The Anti-Defamation League has been fighting anti-Semitism and all forms of hate and bigotry for almost 100 years. We have known what many of you attending this conference know; that when one of us is targeted because of our religion, race, ethnicity, gender or sexual orientation, none of us is safe. Acts of violence motivated by hatred are an attack on all of us. Acts of hate and terror permeate nations around the world at every level of society.
Hours after President Barak Obama was elected president of the United States in 2008, three white men went to a black church in Springfield, Massachusetts and set it on fire. The reason they burned the church was because they were angry that an African American man had been elected President. To these men the church represented the "black community," which made it a natural target of their anger. The message of hate was directed at the entire Black community, making them the victim. Two days ago the man who started the fire was found guilty. The jury concluded he was motivated by racism. The verdict was an important measure of justice for the community.
Hate crimes differ from every other crime and understanding their unique impact is part of addressing them effectively. The men who burned the church will now face a harsh sentence, not just because they set fire to a place of worship, but because they did it based on hatred of African-Americans.
In 2009 there were almost 7000 reported hate crimes in the United States. Although this total represented a decrease from the previous year, there remain concerns about under-reporting, inadequate training, and ineffective responses.
ADL has been monitoring and speaking out against prejudice and stereotyping in the United States since 1913. In 1979, we launched our annual Audit of Anti-Semitic Incidents. When, in the first three years we conducted that audit, we observed a substantial increase in reported anti-Jewish vandalism in the United States, we looked for ways to respond to that challenge.. We focused our efforts on media exposure; education, more effective law enforcement and new legislation to designed to combat hate motivated violence. This legislation is commonly referred to as a "hate crime law."
At the time there were no "hate crime laws" in America. The data told us that a problem existed and today 45 U.S. states and the District of Columbia have enacted statutes based on or similar to the law that we drafted to serve as the model.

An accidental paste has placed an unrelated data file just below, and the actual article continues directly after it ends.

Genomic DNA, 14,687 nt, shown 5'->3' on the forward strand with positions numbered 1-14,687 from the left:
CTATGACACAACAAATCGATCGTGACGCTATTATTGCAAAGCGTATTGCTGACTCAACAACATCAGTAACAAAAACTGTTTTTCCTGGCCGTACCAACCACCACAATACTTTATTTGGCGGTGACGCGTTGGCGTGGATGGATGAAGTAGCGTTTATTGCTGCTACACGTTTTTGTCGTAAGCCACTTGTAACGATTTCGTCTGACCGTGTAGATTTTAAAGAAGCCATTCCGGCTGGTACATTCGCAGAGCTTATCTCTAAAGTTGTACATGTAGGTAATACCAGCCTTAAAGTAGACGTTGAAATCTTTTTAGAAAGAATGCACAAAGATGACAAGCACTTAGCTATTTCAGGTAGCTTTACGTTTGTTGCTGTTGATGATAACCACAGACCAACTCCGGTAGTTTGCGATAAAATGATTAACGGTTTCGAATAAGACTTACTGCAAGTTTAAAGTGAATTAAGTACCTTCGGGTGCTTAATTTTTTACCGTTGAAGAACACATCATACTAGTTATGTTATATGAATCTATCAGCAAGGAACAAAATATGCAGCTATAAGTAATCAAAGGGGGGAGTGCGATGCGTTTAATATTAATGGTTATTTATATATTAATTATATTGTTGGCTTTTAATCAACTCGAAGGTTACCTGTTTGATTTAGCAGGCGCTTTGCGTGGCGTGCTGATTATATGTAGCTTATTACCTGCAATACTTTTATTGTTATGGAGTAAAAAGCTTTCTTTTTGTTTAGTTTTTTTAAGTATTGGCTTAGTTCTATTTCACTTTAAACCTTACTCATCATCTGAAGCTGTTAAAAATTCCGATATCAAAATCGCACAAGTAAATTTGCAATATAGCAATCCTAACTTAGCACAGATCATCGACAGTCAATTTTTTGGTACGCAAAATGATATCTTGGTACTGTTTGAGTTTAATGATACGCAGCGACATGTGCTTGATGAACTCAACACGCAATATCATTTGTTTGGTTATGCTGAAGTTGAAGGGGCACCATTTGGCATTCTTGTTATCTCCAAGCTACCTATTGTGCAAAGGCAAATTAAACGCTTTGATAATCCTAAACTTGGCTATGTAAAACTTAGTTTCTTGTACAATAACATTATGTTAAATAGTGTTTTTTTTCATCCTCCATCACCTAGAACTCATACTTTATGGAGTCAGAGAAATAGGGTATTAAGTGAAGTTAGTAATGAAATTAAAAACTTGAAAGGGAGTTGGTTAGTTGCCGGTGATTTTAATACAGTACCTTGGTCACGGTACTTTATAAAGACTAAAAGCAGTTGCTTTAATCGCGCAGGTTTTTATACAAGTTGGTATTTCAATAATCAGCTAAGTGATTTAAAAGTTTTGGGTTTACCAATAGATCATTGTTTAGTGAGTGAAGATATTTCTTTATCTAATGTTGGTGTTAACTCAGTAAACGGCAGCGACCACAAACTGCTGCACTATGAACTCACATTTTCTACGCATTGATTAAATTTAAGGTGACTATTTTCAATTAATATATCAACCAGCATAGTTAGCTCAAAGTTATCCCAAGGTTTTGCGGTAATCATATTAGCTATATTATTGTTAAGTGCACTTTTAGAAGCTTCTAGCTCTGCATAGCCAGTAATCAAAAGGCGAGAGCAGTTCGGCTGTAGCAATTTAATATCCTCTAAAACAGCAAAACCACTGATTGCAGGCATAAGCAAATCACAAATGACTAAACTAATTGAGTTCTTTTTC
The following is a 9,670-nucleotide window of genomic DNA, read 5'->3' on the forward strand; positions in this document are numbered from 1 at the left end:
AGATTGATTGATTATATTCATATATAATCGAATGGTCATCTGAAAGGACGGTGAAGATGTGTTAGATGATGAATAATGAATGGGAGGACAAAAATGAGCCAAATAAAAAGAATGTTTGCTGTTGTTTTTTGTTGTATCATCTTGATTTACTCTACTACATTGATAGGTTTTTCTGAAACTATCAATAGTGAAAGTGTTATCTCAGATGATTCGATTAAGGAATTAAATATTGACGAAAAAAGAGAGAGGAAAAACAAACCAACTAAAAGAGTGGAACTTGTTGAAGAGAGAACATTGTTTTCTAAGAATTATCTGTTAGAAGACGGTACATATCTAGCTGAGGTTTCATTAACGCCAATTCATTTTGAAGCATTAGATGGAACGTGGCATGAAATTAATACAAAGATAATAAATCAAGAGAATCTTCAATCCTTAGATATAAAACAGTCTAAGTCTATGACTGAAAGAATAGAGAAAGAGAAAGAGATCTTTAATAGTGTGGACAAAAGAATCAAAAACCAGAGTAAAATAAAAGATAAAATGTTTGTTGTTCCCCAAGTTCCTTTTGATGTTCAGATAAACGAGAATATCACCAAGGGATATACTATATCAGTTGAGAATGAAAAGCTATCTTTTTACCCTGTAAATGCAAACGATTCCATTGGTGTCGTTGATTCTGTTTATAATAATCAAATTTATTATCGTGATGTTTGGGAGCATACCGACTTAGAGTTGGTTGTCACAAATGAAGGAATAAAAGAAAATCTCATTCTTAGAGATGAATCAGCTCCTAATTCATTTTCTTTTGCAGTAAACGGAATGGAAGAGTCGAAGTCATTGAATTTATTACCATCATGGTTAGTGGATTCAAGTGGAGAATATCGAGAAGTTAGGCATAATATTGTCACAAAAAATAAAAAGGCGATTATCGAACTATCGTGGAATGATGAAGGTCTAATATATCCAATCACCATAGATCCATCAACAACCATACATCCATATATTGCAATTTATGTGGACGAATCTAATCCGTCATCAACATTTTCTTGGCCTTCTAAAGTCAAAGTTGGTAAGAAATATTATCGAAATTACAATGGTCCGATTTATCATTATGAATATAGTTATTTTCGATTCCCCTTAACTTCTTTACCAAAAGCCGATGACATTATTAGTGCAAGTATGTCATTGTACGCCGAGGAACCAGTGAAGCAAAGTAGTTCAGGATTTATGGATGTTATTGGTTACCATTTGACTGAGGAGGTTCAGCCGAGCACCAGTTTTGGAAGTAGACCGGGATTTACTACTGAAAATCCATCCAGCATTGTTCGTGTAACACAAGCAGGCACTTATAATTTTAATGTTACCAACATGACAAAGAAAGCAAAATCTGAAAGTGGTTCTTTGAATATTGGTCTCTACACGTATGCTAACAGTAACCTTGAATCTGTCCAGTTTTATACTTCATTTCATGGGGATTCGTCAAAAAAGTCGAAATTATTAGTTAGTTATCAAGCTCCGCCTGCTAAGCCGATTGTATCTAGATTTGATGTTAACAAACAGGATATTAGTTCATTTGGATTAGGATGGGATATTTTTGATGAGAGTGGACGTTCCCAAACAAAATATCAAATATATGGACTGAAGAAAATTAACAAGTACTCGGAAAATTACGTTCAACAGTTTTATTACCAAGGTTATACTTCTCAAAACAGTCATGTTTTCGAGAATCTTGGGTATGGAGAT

Hate crime laws will differ from country to country. We understand that they need to reflect the history and experience of that country. The American experience does not easily translate to Turkey. Our Constitution differs from yours. However, it does provide practical insight into some effective strategies.
Hate crimes are immune to international borders. They happen in countries all over the world and at every level of society. This is why ADL has also been working closely with the Office for Democratic Institutions and Human Rights of the Organization for Security and Cooperation in Europe (OSCE) to encourage the enactment and implementation of hate crimes laws by all OSCE member states. The OSCE has made significant progress in moving this idea forward, and the Practical Guide they published, which is available on the OSCE website, is a very useful resource.
Regardless of country, all hate crimes have two common traits which make them unique: 1) they have a profound impact on the individual victim, and 2) they target the community within which the individual is identified, instilling a broad sense of fear and intimidation.
Hate crimes most often occur at the most personal locations -- where we live, where we pray, and where we bury our dead -- and legal protection must be afforded to people and to property. Laws should be designed to deter hate inspired vandalism and intimidation, and to facilitate prosecution for such attacks upon individuals and religious institutions.
Legislation represents one important tool to combating hate violence. But we cannot legislate our way out of the problem. Multiple strategies must be employed in conjunction with the law to properly address hate crimes. This afternoon I will highlight 5 strategies that can easily be adapted to be effective in Turkey.
The law must protect people and property associated with people who share a particular characteristic, for example a place of worship, cemetery and occasionally a business or home. Although the law must specify which group characteristics are protected, it must be drafted so that everyone is treated equally and afforded the same level of protection. This means a Turkish hate crime law protects each of us equally.
Hate crime laws in the United States, like those in many other European countries, identify bias as a specific aggravating circumstance in the commission of a wide range of crimes. A law that provides an enhanced penalty for acts motivated by bias sends a message to the community that act of hatred simply will not be tolerated, and should they occur, they will be dealt with harshly.
Enacting a hate crime law is an acknowledgement of the particular kind injury to individuals and the community caused by hate violence. They offer justice not just to the personal targets but to communities they represent.
Government officials, community leaders, and law enforcement will not be in a position to confront hate crimes effectively until the scope of the problem is known. This means that data collection is essential to supporting the enactment of hate crime legislation and reducing hate-motivated violence.